Carla Walker is a United States Navy Veteran, community activist, social entrepreneur, and humble philanthropist. You’ll often hear her say that time is our most valuable resource and her 30 years of service at home and abroad is a testament to this. As the first Augusta Food Oasis Ambassador, Carla worked tirelessly to build relationships and partnerships, deepening our practice of community engagement and significantly growing community participation. We’re grateful for Carla’s service over the past two years and look forward to watching her advance the mission of Brown Girls Growing, a sustainable farming cooperative she’s co-founded to support female growers of color in the Augusta region.
Six Community Priorities: Nutrition Education; Gardening Education; Urban + Local Ag; Food Hub Planning; Culinary Life Skills; and South Augusta Collaborative
40+ Community Partners Public Engagement: average 50+ people attend meetings; 620 unique attendees over 13 meetings
$31,000 in Scholarships: Provided education, professional development, and skills training opportunities since 2015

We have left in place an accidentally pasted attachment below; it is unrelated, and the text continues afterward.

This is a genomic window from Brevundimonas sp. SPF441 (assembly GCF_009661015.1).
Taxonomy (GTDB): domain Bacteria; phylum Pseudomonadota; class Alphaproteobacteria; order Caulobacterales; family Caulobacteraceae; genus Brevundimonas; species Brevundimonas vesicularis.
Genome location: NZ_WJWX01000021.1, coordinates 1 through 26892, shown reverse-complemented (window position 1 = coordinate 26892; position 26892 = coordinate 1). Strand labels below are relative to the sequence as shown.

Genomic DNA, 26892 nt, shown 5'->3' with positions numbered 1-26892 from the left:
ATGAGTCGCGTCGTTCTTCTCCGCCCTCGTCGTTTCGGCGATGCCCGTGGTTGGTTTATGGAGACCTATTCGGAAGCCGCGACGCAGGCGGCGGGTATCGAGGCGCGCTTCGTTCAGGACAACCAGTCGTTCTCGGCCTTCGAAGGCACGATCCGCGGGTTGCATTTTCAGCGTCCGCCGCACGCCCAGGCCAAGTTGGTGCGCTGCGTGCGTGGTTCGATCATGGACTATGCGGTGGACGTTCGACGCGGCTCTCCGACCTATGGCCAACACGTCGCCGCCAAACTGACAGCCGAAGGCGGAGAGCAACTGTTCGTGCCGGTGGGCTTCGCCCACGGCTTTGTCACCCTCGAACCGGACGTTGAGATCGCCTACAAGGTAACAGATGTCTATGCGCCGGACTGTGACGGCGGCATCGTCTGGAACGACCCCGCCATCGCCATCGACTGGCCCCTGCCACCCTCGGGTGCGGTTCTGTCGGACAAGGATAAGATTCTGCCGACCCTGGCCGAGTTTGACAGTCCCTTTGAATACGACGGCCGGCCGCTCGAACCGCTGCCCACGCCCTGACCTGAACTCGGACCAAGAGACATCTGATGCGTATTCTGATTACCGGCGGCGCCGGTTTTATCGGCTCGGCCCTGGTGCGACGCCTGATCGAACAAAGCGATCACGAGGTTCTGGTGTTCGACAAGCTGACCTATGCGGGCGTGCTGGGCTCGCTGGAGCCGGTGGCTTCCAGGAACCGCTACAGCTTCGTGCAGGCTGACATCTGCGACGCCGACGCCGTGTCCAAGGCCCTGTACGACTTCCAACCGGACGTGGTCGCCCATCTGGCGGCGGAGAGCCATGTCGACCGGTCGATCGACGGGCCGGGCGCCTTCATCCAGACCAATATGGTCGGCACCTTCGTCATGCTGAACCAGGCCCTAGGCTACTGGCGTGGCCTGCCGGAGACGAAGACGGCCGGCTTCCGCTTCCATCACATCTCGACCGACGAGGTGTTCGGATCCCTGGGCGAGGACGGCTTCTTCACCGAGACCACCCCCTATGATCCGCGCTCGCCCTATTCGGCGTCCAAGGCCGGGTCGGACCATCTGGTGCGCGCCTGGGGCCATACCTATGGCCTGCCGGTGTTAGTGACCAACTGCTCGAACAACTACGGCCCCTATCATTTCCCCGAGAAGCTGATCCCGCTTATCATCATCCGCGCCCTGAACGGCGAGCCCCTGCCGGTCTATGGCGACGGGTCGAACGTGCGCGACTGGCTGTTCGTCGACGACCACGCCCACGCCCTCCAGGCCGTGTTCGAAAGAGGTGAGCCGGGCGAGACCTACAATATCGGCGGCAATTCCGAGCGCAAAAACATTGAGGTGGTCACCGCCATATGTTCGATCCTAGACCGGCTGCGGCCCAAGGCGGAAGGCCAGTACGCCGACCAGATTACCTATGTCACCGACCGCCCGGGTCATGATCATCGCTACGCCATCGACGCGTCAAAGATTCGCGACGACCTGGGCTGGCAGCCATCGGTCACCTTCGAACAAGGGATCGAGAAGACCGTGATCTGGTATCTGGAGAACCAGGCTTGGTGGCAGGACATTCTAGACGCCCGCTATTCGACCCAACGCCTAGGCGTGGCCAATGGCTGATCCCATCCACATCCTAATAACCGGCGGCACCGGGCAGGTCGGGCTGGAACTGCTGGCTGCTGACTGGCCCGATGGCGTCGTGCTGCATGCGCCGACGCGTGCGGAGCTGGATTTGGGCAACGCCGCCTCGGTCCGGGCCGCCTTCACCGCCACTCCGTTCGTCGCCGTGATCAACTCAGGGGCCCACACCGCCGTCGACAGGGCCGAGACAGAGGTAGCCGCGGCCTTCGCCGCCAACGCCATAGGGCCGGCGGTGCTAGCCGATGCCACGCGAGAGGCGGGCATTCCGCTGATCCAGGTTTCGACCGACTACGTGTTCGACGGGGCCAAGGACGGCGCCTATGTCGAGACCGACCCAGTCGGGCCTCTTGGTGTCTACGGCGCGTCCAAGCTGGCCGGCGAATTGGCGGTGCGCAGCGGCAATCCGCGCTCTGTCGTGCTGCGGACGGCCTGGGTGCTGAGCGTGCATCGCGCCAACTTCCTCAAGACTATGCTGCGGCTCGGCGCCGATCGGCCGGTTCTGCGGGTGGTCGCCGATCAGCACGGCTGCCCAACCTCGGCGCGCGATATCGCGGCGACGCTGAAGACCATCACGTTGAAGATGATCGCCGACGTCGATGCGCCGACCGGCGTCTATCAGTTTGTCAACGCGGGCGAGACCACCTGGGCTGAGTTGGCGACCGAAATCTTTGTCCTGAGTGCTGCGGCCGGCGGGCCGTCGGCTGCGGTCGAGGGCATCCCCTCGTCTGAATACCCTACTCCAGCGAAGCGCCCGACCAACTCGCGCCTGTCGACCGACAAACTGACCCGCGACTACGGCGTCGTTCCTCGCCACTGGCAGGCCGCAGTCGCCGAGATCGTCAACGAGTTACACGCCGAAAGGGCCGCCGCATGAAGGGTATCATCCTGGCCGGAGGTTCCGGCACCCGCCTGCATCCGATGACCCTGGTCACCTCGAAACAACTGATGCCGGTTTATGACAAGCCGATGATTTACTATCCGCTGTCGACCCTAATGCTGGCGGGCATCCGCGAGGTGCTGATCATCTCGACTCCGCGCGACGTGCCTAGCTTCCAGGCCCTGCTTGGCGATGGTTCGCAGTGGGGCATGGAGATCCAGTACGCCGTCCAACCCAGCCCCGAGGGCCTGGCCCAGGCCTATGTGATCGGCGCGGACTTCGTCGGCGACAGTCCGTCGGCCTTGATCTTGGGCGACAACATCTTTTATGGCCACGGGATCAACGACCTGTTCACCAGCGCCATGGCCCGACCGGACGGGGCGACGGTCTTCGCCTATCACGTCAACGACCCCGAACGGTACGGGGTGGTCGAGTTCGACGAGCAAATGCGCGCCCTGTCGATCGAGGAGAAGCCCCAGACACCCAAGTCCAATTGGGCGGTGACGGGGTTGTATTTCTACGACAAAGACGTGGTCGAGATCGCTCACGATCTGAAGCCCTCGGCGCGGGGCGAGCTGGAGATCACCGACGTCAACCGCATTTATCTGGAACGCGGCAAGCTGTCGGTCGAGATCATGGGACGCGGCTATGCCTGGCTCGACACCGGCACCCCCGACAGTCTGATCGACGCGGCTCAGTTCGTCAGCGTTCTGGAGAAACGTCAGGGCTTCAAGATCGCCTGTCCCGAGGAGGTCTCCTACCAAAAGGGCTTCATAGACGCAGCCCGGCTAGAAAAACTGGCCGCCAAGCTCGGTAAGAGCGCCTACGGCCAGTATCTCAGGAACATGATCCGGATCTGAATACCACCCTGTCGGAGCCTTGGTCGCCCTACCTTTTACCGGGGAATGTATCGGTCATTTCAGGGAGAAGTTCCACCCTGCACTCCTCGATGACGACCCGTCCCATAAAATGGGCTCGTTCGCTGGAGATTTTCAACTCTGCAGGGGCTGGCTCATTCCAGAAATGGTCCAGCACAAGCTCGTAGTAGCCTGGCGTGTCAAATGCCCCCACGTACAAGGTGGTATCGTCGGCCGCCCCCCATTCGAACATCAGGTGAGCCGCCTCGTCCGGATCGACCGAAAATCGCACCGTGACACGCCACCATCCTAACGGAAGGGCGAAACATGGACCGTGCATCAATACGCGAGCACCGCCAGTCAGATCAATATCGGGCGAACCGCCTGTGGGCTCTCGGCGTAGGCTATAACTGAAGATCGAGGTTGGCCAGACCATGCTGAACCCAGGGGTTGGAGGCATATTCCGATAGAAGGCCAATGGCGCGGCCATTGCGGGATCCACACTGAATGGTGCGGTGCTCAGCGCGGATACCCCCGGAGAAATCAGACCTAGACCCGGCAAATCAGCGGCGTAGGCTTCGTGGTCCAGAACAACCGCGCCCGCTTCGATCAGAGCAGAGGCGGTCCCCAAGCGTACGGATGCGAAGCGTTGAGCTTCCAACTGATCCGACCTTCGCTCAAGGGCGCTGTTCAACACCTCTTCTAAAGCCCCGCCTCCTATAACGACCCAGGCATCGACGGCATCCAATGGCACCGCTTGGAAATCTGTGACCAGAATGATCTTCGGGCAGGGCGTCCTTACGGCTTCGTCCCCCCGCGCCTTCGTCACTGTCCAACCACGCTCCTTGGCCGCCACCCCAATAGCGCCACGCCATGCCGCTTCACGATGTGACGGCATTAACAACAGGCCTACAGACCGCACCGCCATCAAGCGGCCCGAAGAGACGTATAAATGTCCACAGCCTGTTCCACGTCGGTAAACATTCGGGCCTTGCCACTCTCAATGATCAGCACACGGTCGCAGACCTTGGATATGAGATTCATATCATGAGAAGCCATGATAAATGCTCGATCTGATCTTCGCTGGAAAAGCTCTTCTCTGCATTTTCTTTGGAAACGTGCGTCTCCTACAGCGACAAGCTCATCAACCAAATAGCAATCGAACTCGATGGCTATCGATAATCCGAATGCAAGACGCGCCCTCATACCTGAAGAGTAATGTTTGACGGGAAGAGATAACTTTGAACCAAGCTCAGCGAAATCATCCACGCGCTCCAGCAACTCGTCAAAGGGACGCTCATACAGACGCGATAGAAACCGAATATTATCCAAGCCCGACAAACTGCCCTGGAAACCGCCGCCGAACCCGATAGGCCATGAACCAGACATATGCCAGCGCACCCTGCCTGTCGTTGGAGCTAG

$15K+ in Micro-funding awarded to 11 projects
Latest Potluck + Pitch Winner: Healthy, Wealthy, and Wise Amount: $1,320 ($1,000 in supplies for gardening and dietary education, $320 stipend for educators) When: Nov. 2017-May 2018 Goal: Develop tween-ager life skills for a selfsufficient and healthy future. Includes education on diet, cooking, gardening, and financial planning.
14 THE DIRT | SUMMER 2018
Sharayah’s hands have been in the West Georgia soil since she was a child growing up in Columbus planting in her grandmother’s garden. After a farm internship at Signal Mountain Farm in Chattanooga, Sharayah joined our outreach team as the Columbus Food Oasis Ambassador in Oct. 2016, soon after breaking ground on an urban micro-farm. As an Ambassador, Sharayah brought enthusiasm and a can-do spirit that welcomed and encouraged more residents to start taking action in their own neighborhoods. We’re thrilled to have watched Sharayah develop her passions and look forward to what comes next. Today you’ll find Sharayah working at Elijah’s Farm at Cascade Church and developing UGrow, a local cooperative exploring ways to help small and mid-sized farms get to market. Four Community Priorities: Nutrition Education; Cooking with kids; Urban + Local Ag; and Land Access